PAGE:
Of course, even if you are performing offline encoding, the speed of the encode is important. Apart from the time delays if you are having to wait hours for a program to encode, there can be a significant cost to the encoding time. Content providers such as Amazon and Netflix have to balance the savings in bitstream cost against the slower production time and higher encoding cost. For a highly anticipated show that will be watched by many millions, a long encoding process may be worthwhile, but often it will not be. There, it may be better to spend less time, money and encoding power and have less compression.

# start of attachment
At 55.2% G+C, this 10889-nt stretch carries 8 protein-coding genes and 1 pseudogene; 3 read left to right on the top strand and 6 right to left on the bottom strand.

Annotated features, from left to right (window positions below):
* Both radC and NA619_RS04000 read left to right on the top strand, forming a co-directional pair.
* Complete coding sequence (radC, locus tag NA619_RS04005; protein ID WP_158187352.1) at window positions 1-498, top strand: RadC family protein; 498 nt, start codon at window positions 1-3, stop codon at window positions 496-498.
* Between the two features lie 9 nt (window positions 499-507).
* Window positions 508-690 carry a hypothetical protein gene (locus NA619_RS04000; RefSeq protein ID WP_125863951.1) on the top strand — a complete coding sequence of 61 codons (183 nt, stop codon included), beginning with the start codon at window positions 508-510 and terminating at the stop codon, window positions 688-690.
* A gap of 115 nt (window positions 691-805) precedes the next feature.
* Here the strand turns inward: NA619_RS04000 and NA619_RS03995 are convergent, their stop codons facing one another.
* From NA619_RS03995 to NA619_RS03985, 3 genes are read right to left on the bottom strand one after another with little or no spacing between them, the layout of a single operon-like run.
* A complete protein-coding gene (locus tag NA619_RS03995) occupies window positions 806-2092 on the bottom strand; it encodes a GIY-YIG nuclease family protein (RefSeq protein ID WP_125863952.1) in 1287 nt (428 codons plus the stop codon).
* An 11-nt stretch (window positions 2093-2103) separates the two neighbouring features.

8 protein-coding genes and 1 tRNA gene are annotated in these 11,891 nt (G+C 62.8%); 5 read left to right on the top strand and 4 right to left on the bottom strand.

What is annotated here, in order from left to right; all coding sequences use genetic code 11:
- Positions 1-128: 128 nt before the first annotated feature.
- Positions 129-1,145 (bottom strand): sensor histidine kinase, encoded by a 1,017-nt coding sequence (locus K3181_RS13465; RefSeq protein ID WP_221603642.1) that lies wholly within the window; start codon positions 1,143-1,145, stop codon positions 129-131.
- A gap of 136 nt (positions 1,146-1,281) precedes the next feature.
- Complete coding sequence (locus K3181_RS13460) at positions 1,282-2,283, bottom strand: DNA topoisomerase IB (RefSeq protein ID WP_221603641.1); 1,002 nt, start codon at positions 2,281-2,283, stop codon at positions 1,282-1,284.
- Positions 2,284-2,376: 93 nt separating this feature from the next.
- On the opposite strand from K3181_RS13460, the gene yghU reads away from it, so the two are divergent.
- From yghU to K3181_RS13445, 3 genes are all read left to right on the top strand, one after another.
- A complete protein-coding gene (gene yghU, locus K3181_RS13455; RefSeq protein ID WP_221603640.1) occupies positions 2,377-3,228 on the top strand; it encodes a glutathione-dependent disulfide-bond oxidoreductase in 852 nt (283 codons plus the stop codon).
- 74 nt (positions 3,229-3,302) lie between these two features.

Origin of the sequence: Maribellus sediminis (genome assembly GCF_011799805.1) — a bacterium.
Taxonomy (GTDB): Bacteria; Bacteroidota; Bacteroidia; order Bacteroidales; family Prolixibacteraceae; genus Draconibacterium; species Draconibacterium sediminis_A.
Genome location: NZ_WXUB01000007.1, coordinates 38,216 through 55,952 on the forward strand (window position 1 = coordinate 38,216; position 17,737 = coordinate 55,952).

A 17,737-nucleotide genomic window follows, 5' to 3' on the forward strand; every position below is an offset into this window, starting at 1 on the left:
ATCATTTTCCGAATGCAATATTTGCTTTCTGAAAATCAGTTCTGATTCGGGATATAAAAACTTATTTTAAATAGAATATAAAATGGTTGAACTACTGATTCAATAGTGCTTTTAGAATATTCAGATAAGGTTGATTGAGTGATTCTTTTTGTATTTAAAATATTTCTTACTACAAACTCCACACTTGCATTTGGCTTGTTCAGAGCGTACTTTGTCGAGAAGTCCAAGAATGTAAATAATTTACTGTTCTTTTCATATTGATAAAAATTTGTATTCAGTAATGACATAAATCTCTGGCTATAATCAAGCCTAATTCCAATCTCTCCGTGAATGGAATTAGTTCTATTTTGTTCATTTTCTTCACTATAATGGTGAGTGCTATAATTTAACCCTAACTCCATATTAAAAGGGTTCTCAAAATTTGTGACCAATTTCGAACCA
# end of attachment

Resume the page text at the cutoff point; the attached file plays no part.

We also discussed that the bit rate requirements are often non-linear, but ‘shelved’. That is to say that while ‘fewer bits’ is always better, sometimes you have to meet a particular level for the broadcast technology. NHK’s first generation 8K encoder needed 85Mbps for 8K. Later generations of codec have got that down to 50Mbps with HEVC and with VVC down to 40Mbps, so far. However, for a terrestrial broadcast via a single Mux, you need to get to 32Mbps*.
Spin Digital, which is a member of the 8K Association, will be sharing a booth with the Association in the Futures Park of this year’s NAB event. Live VVC encoding will be a feature of what the firm shows at the event.
For more on the firm’s VVC development, see the full White Paper, available here.